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Airbrushed with Crimson

Davis Knotweed, Lassen Volcanic National Park (10/4/18) Shanda Ochs

Davis Knotweed, Lassen Peak Trail (10/4/18) Shanda Ochs

It almost appears as if the trailhead to Lassen Peak was airbrushed with crimson in this photograph by Shanda Ochs, taken yesterday afternoon.

The color, in fact, comes from Davis Knotweed (Aconogonon davisiae). There are 27 varieties of knotweed native to California. Douglas knotweed grows in Lassen Volcanic National Park at this elevation.

Shanda said, “It was spectacular with the fog which made the color pop!” The dusting of frost on the volcano adds to the photo’s drama.

Notice the golden-orange ground cover near the base of the trailhead. The source of that color remains unidentified. Though, Fall Color creds go to the first person to comment and identify it. 

Lassen Peak Trail, Lassen Volcanic National Park (8,200′) – Peak (75-100%) GO NOW! – Davis Knotweed

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Shine On Harvest Moon

Harvest Moon, Lassen Peak (9/23/18) Chico Hiking Association

Mountain Maples and Oceanspray (9/24/18) Chico Hiking Association

Mountain Maples (9/24/18) Chico Hiking Association

Indian Rhubarb, Deer Creek, CA-32 (9/24/18) Chico Hiking Association

On its explorations yesterday, the Chico Hiking Association captured the harvest moon (the full moon nearest the autumnal equinox) rising over Lassen National Park.

A harvest moon is called such, because it puts out a lot of bright light in early evening, that has traditionally aided farmers with bringing in the harvest, the Old Farmer’s Almanac tells us.

Harvest moons also have the shortest difference in the time that they rise each day. Whereas in other months of the year, moons rise about 50 minutes apart on each successive day. Near the autumnal equinox, a harvest moon rises both near sunset and 30 minutes later than the previous day.

That is a yearly minimum difference which explains why it can appear that there are multiple full moons in a row. If you happened to photograph this year’s harvest moons, send images to We’d love to share them.

On its weekend explorations, CHA visited Elam Campground in Lassen National Forest (50 mi. east of Chico) where sunlight, not a harvest moon, illuminated the gold and orange foliage of Mountain Maple, Acer glabrum, and Oceanspray, Holodiscus discolor, formidable shrubs ( 5 to 20′ tall) that grow along rocky slopes.

Indian Rhubarb, Darmera, are approaching Near Peak beside CA-32 along Deer Creek.

Elsewhere in the Shasta Cascade Region, color spotter Jeff Titcomb sent the following snaps of a variety of native and exotic foliage exhibiting early peak color, including: California wild grape, firethorn (pyracantha), Pacific dogwood, bigleaf maple, and chokecherry.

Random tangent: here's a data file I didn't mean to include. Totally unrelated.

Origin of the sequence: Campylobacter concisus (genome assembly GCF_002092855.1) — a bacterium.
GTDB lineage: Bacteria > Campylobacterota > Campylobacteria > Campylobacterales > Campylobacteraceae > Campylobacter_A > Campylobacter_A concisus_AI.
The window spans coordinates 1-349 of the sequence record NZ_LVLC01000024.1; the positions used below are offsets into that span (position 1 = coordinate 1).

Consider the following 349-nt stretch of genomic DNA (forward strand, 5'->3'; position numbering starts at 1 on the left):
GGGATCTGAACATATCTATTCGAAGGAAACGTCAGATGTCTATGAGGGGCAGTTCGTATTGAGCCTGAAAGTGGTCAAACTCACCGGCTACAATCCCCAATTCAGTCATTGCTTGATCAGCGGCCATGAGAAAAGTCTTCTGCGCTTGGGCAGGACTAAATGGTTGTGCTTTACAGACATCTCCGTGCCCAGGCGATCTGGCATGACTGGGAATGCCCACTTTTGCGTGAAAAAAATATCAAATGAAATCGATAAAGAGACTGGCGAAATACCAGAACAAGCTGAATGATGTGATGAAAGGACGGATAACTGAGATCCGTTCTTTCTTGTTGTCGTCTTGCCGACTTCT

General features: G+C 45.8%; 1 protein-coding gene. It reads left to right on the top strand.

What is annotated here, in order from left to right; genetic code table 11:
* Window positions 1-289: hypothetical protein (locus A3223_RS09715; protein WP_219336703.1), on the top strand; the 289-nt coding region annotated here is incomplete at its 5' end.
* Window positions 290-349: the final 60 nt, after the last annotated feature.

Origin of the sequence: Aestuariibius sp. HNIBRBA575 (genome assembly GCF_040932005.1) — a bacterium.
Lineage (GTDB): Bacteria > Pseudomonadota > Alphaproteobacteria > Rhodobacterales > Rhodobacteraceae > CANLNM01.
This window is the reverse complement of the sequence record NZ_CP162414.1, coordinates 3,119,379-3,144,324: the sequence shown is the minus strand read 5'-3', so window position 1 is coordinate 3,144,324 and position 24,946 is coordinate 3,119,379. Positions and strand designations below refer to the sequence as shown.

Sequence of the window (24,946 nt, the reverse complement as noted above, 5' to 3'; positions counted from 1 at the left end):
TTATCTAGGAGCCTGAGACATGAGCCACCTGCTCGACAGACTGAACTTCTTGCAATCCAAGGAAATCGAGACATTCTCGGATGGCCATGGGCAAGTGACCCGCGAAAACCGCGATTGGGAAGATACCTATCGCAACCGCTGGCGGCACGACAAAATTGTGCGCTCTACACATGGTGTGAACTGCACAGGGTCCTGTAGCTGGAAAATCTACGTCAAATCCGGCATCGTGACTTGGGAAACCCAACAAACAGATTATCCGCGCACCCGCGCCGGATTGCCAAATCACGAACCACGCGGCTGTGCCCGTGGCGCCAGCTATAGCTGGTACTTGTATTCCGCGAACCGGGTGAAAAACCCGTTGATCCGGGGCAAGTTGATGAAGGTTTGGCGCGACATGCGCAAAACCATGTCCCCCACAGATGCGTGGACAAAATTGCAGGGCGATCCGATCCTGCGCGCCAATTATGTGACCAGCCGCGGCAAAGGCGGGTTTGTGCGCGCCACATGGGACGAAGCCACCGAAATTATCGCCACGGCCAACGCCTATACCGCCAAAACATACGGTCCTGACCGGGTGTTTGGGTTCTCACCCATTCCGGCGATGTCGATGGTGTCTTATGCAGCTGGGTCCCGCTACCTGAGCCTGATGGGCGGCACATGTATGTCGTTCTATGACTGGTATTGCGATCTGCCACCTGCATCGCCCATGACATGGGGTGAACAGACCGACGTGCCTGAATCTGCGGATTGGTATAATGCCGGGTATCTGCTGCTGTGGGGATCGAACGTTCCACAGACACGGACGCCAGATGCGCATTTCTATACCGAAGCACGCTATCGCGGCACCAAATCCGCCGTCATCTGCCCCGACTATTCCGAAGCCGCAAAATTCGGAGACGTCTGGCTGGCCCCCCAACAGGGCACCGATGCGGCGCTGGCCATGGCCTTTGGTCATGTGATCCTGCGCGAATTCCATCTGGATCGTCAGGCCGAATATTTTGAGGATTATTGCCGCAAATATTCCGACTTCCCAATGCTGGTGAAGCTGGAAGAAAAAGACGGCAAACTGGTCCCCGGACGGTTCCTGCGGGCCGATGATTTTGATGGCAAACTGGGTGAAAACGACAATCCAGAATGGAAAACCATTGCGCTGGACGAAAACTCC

Elam Campground (4,380′) – Near Peak (50-75%) GO NOW!

California Wild Grape , Quincy (9/22/18) Jeff Luke Titcomb

Firethorn, pyracantha, Quincy (9/22/18) Jeff Luke Titcomb

Pacific dogwood, Quincy (9/22/18) Jeff Luke Titcomb

Bigleaf Maple. Greenville (9/22/18) Jeff Luke Titcomb

Bigleaf maple, Greenville (9/22/18) Jeff Luke Titcomb

Chokecherry, Greenville (9/22/18) Jeff Luke Titcomb

Chokecherry (9/22/18) Jeff Luke Titcomb



Meadows and Shrubs Are Where It’s At

Kings Creek Meadow, Lassen VNP (9/8/18) Shanda Ochs

Rock Spiraea (creambush), Lassen Peak, Lassen VNP (9/8/18) Shanda Ochs

California’s best end-of-summer/beginning-of-autumn color is being found in high meadows and wherever colorful shrubs grow.

At Lassen Volcanic National Park in northeast California, Kings Creek Meadow at 7,500′ in elevation is in the process of transitioning from gold to brown, while at 8,200′ at the base of Lassen Peak, Rock Spiraea (Petrophytum caespitosum – creambush) is tinted with dusty rose blooms, LVNP color spotter Shanda Ochs reports. 

Peak (75-100%) – Lassen Volcanic National Park – Meadow grasses and shrubs above 7,500′ in elevation are at peak color, though deciduous trees are still green.

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Upper Lassen and Shasta Counties Move Past Peak

Middle McCloud Falls (10/24/15) Dotty Molt

Middle McCloud Falls (10/24/15) Dotty Molt

Color Spotter Dotty Molt took a road trip last week up to the Columbia River Gorge in Oregon.  Along the route she took, Dotty spent a few hours in Shasta County, then continued north and back.

She reports that Susanville, Lassen Peak and Mt. Shasta are now past peak with much of the route visibly diminished by drought.

She writes, “The effects of drought are everywhere, even up in Oregon.  The leaves are kind of crunchy orange, brown and muted yellow, with black spots.

“McCloud Falls, near Mt. Shasta is still beautiful, but smaller than I expected, and the foliage around it is past peak, especially in the streams,” she continues, scoring a First Report for her photo of Middle McCloud Falls.

Smoke has filled the air and cast a blue haze across many areas, making photos appear foggy.  Dotty notes that the color can be adjusted in post processing, though the smoke “makes everything look dull.”

Past Peak YOU MISSED IT! – Susanville

Past Peak YOU MISSED IT! – Lassen Peak

Past Peak YOU MISSED IT! – Mt. Shasta – Some good color remains to be captured near middle McCloud Falls, but not for long.